6 February 2018 | malexthed
Deserves a wider audience.
It's usual to qualify any review of an amateur film with the prefix: "For an amateur production...." It helps the reader lower their expectations as though they were appraising a three year old's first attempt at a self-portrait. For Follow the Crows there is no need for such context. From the understated charisma of the actors, the deft, unpretentious direction and the minimalist screenplay right through to the production and presentation of last night's preview everything about this film screams professional integrity and dedication.
Set in the muddy hills and menacing woodlands of a post-apocalypse Britain, it is the story of an unnamed couple thrown together by their mutual need for survival and, ultimately, forgiveness. Filmed on location on a Neolithic path known as The Ridgeway in Wiltshire, the already sodden landscape is washed through a grey filter that provides a beautiful, if stark, backdrop to lives stripped of all but a basic humanity. Only the small log fires illuminating the endless cold nights provide any real colour, any real comfort for the characters that roam the film's bleak setting.
Follow the Crows has a touch of Ben Wheatley about it in tone as well as look. Director Alex Secker spares his audience any exposition and we join the characters on their never ending search rather than watch them from a distance. Like them, you work it out as you go along. When the anonymous figure of the hunter begins stalking the former members of a gang escaping from their past and themselves across the hills and through the woodlands, it is up to us, along with them, to work out why they are being picked off.
The Hunter (played with consummate understatement by co-script writer and producer Mark Starr) is satisfyingly enigmatic and straightforward at the same time. He is clearly seeking revenge and, once satisfied, can die in peace. Such is the intelligence of the screenplay, he barely needs to speak for us to hear his pain, and it is never certain if he will achieve his aim.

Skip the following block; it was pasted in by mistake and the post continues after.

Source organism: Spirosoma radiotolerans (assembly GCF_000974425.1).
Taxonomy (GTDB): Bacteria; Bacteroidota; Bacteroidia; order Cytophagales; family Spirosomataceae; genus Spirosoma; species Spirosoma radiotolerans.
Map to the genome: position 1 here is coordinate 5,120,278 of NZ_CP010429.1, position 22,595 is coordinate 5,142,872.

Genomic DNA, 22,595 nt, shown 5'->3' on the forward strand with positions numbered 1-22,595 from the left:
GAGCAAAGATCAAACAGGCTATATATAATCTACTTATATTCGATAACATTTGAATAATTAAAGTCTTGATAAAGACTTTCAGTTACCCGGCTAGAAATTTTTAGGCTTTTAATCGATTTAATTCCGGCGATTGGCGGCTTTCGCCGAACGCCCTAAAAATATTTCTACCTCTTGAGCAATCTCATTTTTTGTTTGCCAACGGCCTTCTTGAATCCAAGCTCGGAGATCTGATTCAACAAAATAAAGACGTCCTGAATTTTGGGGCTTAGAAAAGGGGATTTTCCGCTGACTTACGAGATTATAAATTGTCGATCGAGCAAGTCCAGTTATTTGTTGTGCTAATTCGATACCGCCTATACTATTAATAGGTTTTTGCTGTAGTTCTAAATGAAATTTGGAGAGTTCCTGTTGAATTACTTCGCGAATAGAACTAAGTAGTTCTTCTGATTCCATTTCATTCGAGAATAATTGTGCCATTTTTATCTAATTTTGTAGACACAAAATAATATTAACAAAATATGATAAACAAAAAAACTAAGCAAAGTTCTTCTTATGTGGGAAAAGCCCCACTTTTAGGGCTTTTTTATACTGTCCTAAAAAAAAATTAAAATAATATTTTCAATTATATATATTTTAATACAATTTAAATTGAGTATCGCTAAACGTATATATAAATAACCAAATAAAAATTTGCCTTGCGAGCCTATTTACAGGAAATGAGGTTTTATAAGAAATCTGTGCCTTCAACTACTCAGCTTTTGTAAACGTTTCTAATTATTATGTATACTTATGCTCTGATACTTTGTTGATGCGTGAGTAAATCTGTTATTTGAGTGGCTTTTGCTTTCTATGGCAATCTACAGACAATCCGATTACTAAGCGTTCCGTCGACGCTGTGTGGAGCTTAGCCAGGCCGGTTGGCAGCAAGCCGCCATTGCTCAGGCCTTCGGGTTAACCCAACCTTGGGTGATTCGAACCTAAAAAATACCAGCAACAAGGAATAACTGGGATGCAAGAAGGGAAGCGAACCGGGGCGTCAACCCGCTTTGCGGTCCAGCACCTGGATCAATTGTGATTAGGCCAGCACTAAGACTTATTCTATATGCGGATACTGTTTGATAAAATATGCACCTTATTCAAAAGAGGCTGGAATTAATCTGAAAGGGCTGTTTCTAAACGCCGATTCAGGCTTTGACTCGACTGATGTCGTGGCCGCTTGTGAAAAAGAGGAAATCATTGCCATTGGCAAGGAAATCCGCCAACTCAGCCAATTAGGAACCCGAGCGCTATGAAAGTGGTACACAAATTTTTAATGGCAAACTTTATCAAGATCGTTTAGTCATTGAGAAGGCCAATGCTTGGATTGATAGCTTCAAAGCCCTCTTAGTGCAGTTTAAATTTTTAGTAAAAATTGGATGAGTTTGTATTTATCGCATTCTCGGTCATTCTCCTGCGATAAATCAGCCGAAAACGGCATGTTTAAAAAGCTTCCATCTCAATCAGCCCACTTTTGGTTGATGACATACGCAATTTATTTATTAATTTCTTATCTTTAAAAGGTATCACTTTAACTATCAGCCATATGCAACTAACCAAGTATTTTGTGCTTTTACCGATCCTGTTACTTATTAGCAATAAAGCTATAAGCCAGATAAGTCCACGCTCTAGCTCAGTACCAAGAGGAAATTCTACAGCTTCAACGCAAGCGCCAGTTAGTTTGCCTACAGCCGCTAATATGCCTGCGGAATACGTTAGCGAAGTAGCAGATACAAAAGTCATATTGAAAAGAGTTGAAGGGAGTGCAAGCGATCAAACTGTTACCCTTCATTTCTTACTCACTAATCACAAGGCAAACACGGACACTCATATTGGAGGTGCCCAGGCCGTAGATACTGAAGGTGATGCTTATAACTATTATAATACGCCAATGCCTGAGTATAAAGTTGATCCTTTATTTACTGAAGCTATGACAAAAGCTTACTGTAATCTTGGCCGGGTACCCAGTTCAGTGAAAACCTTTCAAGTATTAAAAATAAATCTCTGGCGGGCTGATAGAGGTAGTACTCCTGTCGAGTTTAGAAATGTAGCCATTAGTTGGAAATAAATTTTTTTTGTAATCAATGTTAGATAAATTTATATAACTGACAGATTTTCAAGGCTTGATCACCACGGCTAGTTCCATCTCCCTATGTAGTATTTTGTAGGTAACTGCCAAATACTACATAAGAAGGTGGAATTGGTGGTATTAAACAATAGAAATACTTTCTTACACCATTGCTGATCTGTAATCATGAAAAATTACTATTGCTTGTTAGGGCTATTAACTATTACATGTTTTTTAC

Every character, no matter how briefly they appear, is created in full and from scratch. There's the fool-in-motley sidekick to a sadistic and malevolent trapper uncomfortably thrown into moral and actual wilderness that he cannot survive. The middle-aged rapists whose bickering and banal sadism underpins society's slide toward complacent barbarism. The two middle class professionals thrown together in a world they are equpped to do nothing but abandon themselves to. Even the five second appearance of the brooding Roger (the only character given a name in the end credits) has a narrative and moral purpose.
At the heart of the film are the stand out performances of the two main characters. First there is The Man - who is essentially good but forced to live with the memory of the evil he has been party to - played with clinical restraint by Max Curtis. Even in the courageous silences through which Secker allows his audience to become part of his landscape, Curtis wears his pain and conviction like the mark of Cain. What vestige of humanity he has managed to save is nurtured and kindled like a camp fire on a rain-soaked hillside by The Woman. Played by a disarmingly natural Daniella Faircloth who skilfully manages to inhabit her character more than portray her, she is a hymn to innocence and experience: victim, killer, vulnerable, powerful, decisive and lost.
Dialogue is sparse, exposition is minimal but the story is rich and well told.
Making any film is difficult. Producing a full-length feature on a small budget is especially hard. Creating an intelligent film that never flags, rejects cliché and looks this good takes a superhuman form of dedication. It is clear that everyone involved in this production deserves the highest possible praise and should be justifiably proud of their work. I look forward to their next project, because there surely must be one.